Study of diversity and function of the marine key group Vis6 with cultivation-independent methods
|Other Titles:||Erforschung von Diversität und Funktion der marinen Schlüsselgruppe Vis6 mit kultivierungsunabhängigen Methoden||Authors:||Grieb, Anissa||Supervisor:||Fuchs, Bernhard||1. Expert:||Fuchs, Bernhard||2. Expert:||Woyke, Tanja||Abstract:||
Phytoplankton in the ocean represents about 0.2% of all photosynthetic biomass on Earth, but is responsible for half of the global CO2 fixation. A large proportion of this produced organic matter is funneled through the microbial loop towards higher trophic levels by heterotrophic microorganisms. These have consequently a great impact on the global carbon cycle, the CO2 concentration in the atmosphere and ultimately our climate. Phytoplankton blooms are short-termed increases in phytoplankton biomass, followed by secondary blooms of heterotrophic bacteria. Taxonomic and ecological studies at the long term ecological research station Helgoland Roads, North Sea, revealed recurring patterns of bacteria on taxonomic and functional level. Members of the phylum Bacteroidetes and in particular of the class Flavobacteriia are among the major responders to phytoplankton blooms. Analyses with both cultivation and cultivation-independent techniques, based on genome sequencing and gene annotations, can reveal the role of individual groups in the degradation of phytoplankton derived organic matter. The focus of this work was the development of a culture-independent pipeline for the targeted access and the subsequent functional genome characterization of bacterial species from the environment. This pipeline combines fluorescence in situ hybridization (FISH) with fluorescence activated cell sorting (FACS) and subsequent genome sequencing. A taxon-specific FISH probe hybridizes to the target cells which are subsequently enriched by cell sorting based on the fluorescence signal. Finally, the DNA of the sorted cells is amplified and sequenced. The development of the pipeline involved an optimization of the recently developed hybridization chain reaction (HCR)-FISH method and the assessment of various cell fixatives concerning their influence on HCR-FISH signal intensity and the quality of genome sequencing and assembly. The developed pipeline was successfully applied on a planktonic seawater sample targeting the so far uncharacterized clade Vis6. This member of the Cryomorphaceae within the Flavobacteriia is recurring during spring phytoplankton blooms off the coast of Helgoland. The description of Vis6 as a novel candidate genus Candidatus Abditibacter with three species was enabled by the combination of the sequences retrieved from targeted sorting pipeline with additional data of North Sea metagenomes and abundance data based on the 16S rRNA identity of Vis6. The growth of Candidatus Abditibacter spp. is likely based on the utilization of phytoplankton-derived polysaccharides and proteins. In the future, the developed pipeline has the potential to be used on low abundance species from highly complex samples, where previous attempts with metagenomics have been unsuccessful so far.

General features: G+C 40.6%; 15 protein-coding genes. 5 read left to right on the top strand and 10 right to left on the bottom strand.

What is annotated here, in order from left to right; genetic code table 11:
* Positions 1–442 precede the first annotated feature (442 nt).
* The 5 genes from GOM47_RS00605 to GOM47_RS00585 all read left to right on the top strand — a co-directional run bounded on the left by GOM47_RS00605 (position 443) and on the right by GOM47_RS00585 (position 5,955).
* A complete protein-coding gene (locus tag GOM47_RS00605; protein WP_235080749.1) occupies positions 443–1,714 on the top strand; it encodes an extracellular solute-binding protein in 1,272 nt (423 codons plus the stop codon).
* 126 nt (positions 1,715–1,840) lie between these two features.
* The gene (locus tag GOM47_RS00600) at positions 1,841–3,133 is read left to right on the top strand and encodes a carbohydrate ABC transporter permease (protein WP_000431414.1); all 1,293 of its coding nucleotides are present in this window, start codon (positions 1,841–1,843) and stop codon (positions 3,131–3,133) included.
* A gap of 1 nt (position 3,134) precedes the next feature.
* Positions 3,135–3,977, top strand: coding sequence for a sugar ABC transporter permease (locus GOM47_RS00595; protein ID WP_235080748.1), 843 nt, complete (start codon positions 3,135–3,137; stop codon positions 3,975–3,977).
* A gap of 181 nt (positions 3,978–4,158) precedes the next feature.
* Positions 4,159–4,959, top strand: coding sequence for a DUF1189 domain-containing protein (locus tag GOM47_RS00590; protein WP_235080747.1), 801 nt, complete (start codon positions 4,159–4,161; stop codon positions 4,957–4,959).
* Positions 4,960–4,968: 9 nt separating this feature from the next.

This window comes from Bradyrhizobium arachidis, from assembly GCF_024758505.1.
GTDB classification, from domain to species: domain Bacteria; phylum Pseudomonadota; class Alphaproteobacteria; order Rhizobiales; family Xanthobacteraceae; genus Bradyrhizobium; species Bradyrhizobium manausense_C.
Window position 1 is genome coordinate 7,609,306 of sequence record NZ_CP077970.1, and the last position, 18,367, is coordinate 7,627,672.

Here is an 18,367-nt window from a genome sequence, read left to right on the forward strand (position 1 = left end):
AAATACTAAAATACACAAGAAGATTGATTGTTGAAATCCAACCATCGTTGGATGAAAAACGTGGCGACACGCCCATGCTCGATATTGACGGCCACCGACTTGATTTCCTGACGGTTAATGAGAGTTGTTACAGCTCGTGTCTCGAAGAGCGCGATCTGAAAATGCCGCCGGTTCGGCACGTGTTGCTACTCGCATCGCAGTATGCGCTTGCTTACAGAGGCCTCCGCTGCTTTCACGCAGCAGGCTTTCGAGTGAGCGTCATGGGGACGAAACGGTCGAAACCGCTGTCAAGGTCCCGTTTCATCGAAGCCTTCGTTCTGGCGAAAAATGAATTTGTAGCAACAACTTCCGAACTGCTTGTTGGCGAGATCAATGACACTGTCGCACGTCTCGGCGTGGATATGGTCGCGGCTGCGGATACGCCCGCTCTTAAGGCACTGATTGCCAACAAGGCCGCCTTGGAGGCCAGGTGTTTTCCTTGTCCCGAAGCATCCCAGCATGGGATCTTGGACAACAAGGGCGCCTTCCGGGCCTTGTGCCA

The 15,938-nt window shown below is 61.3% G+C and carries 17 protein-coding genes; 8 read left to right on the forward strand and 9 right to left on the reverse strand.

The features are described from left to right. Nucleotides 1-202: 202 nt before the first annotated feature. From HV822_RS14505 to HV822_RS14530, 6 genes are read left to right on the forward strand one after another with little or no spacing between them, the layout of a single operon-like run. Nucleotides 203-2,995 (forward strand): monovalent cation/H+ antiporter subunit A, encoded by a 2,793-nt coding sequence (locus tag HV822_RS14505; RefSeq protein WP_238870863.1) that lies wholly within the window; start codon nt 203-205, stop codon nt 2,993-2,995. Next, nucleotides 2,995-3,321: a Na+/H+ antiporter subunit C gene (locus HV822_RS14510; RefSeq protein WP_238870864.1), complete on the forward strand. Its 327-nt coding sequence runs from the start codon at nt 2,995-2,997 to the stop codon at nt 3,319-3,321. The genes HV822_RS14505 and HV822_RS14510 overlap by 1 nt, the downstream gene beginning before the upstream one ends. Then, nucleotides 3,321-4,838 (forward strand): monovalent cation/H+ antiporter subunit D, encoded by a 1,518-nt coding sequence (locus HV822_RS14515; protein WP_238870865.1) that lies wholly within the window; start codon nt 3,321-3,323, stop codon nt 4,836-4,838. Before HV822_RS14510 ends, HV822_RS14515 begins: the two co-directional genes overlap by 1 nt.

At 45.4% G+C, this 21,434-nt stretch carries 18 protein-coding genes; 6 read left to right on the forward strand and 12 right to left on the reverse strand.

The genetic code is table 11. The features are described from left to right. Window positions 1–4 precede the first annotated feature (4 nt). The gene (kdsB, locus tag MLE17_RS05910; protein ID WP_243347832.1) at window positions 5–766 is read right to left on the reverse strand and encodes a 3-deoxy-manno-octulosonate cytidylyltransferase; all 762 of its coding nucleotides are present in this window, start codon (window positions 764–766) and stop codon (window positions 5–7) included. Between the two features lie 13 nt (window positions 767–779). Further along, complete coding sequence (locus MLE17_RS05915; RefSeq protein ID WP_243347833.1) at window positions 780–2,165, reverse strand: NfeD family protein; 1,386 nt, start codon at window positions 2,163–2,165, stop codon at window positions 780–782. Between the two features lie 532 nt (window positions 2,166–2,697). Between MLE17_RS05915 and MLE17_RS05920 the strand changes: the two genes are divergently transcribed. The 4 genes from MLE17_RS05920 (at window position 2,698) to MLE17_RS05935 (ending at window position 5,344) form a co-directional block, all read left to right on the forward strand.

|Keywords:||Fluorescence in situ hybridization, Fluorescence activated cell sorting, Flavobacteria, Metagenomics||Issue Date:||28-Jun-2019||Type:||Dissertation||URN:||urn:nbn:de:gbv:46-00108555-13||Institution:||Universität Bremen||Faculty:||FB2 Biologie/Chemie|
|Appears in Collections:||Dissertationen|
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